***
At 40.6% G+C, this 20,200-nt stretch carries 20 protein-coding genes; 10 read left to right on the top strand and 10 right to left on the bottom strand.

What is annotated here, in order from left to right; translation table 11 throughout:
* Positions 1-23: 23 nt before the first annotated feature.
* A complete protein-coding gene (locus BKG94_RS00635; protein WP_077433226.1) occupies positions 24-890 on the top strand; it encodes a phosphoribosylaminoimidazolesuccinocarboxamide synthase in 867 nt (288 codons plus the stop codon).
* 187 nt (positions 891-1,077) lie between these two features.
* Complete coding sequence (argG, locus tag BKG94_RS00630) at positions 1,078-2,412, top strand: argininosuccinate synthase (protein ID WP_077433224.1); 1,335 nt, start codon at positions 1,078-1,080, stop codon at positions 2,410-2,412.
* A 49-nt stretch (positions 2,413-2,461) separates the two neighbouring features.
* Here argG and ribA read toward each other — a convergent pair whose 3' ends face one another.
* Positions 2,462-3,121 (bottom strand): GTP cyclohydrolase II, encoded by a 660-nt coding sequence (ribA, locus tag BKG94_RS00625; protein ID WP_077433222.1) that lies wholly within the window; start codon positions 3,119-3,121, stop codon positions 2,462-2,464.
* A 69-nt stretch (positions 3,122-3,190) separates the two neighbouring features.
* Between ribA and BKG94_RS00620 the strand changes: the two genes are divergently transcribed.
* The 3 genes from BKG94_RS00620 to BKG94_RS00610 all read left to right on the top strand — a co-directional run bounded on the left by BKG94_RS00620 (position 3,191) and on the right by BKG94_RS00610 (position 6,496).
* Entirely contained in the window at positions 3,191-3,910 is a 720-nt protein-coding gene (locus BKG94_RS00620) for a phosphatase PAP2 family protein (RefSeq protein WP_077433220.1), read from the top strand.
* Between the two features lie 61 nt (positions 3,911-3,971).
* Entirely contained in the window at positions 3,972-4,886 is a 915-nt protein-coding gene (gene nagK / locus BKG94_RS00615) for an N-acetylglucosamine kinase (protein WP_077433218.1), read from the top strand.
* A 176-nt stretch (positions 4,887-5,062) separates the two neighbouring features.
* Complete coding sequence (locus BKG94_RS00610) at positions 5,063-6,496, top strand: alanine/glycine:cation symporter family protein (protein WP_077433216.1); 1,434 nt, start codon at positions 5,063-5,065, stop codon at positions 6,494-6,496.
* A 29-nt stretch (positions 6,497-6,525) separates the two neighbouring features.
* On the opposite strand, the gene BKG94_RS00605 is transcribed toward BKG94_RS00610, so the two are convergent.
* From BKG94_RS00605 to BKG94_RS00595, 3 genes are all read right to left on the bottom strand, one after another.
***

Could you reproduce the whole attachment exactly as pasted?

At 40.6% G+C, this 20,200-nt stretch carries 20 protein-coding genes; 10 read left to right on the top strand and 10 right to left on the bottom strand.

What is annotated here, in order from left to right; translation table 11 throughout:
* Positions 1-23: 23 nt before the first annotated feature.
* A complete protein-coding gene (locus BKG94_RS00635; protein WP_077433226.1) occupies positions 24-890 on the top strand; it encodes a phosphoribosylaminoimidazolesuccinocarboxamide synthase in 867 nt (288 codons plus the stop codon).
* 187 nt (positions 891-1,077) lie between these two features.
* Complete coding sequence (argG, locus tag BKG94_RS00630) at positions 1,078-2,412, top strand: argininosuccinate synthase (protein ID WP_077433224.1); 1,335 nt, start codon at positions 1,078-1,080, stop codon at positions 2,410-2,412.
* A 49-nt stretch (positions 2,413-2,461) separates the two neighbouring features.
* Here argG and ribA read toward each other — a convergent pair whose 3' ends face one another.
* Positions 2,462-3,121 (bottom strand): GTP cyclohydrolase II, encoded by a 660-nt coding sequence (ribA, locus tag BKG94_RS00625; protein ID WP_077433222.1) that lies wholly within the window; start codon positions 3,119-3,121, stop codon positions 2,462-2,464.
* A 69-nt stretch (positions 3,122-3,190) separates the two neighbouring features.
* Between ribA and BKG94_RS00620 the strand changes: the two genes are divergently transcribed.
* The 3 genes from BKG94_RS00620 to BKG94_RS00610 all read left to right on the top strand — a co-directional run bounded on the left by BKG94_RS00620 (position 3,191) and on the right by BKG94_RS00610 (position 6,496).
* Entirely contained in the window at positions 3,191-3,910 is a 720-nt protein-coding gene (locus BKG94_RS00620) for a phosphatase PAP2 family protein (RefSeq protein WP_077433220.1), read from the top strand.
* Between the two features lie 61 nt (positions 3,911-3,971).
* Entirely contained in the window at positions 3,972-4,886 is a 915-nt protein-coding gene (gene nagK / locus BKG94_RS00615) for an N-acetylglucosamine kinase (protein WP_077433218.1), read from the top strand.
* A 176-nt stretch (positions 4,887-5,062) separates the two neighbouring features.
* Complete coding sequence (locus BKG94_RS00610) at positions 5,063-6,496, top strand: alanine/glycine:cation symporter family protein (protein WP_077433216.1); 1,434 nt, start codon at positions 5,063-5,065, stop codon at positions 6,494-6,496.
* A 29-nt stretch (positions 6,497-6,525) separates the two neighbouring features.
* On the opposite strand, the gene BKG94_RS00605 is transcribed toward BKG94_RS00610, so the two are convergent.
* From BKG94_RS00605 to BKG94_RS00595, 3 genes are all read right to left on the bottom strand, one after another.